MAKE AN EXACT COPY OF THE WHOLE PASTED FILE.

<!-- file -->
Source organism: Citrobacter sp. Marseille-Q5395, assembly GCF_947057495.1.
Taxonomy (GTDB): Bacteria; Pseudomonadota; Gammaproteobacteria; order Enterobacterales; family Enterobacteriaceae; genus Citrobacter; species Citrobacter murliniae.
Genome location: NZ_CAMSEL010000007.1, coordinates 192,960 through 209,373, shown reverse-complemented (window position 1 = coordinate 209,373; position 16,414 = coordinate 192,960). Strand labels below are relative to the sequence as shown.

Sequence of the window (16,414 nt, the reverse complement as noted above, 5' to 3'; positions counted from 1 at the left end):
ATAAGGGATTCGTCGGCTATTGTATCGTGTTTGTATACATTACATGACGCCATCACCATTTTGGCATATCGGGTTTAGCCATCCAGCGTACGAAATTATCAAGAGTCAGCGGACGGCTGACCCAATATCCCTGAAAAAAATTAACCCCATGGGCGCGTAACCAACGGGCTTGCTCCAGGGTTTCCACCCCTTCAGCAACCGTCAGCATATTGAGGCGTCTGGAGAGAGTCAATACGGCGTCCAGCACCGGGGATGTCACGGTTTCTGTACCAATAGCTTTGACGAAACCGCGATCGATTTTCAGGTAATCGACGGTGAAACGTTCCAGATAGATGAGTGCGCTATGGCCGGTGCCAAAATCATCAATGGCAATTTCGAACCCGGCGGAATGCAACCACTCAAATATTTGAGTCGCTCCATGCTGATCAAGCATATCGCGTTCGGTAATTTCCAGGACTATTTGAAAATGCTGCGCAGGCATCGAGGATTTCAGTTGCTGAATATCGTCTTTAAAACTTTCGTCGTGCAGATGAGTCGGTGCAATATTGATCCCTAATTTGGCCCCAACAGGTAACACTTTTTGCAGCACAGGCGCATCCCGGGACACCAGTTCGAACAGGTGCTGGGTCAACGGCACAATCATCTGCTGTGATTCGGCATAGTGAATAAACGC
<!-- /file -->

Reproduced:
Source organism: Citrobacter sp. Marseille-Q5395, assembly GCF_947057495.1.
Taxonomy (GTDB): Bacteria; Pseudomonadota; Gammaproteobacteria; order Enterobacterales; family Enterobacteriaceae; genus Citrobacter; species Citrobacter murliniae.
Genome location: NZ_CAMSEL010000007.1, coordinates 192,960 through 209,373, shown reverse-complemented (window position 1 = coordinate 209,373; position 16,414 = coordinate 192,960). Strand labels below are relative to the sequence as shown.

Sequence of the window (16,414 nt, the reverse complement as noted above, 5' to 3'; positions counted from 1 at the left end):
ATAAGGGATTCGTCGGCTATTGTATCGTGTTTGTATACATTACATGACGCCATCACCATTTTGGCATATCGGGTTTAGCCATCCAGCGTACGAAATTATCAAGAGTCAGCGGACGGCTGACCCAATATCCCTGAAAAAAATTAACCCCATGGGCGCGTAACCAACGGGCTTGCTCCAGGGTTTCCACCCCTTCAGCAACCGTCAGCATATTGAGGCGTCTGGAGAGAGTCAATACGGCGTCCAGCACCGGGGATGTCACGGTTTCTGTACCAATAGCTTTGACGAAACCGCGATCGATTTTCAGGTAATCGACGGTGAAACGTTCCAGATAGATGAGTGCGCTATGGCCGGTGCCAAAATCATCAATGGCAATTTCGAACCCGGCGGAATGCAACCACTCAAATATTTGAGTCGCTCCATGCTGATCAAGCATATCGCGTTCGGTAATTTCCAGGACTATTTGAAAATGCTGCGCAGGCATCGAGGATTTCAGTTGCTGAATATCGTCTTTAAAACTTTCGTCGTGCAGATGAGTCGGTGCAATATTGATCCCTAATTTGGCCCCAACAGGTAACACTTTTTGCAGCACAGGCGCATCCCGGGACACCAGTTCGAACAGGTGCTGGGTCAACGGCACAATCATCTGCTGTGATTCGGCATAGTGAATAAACGC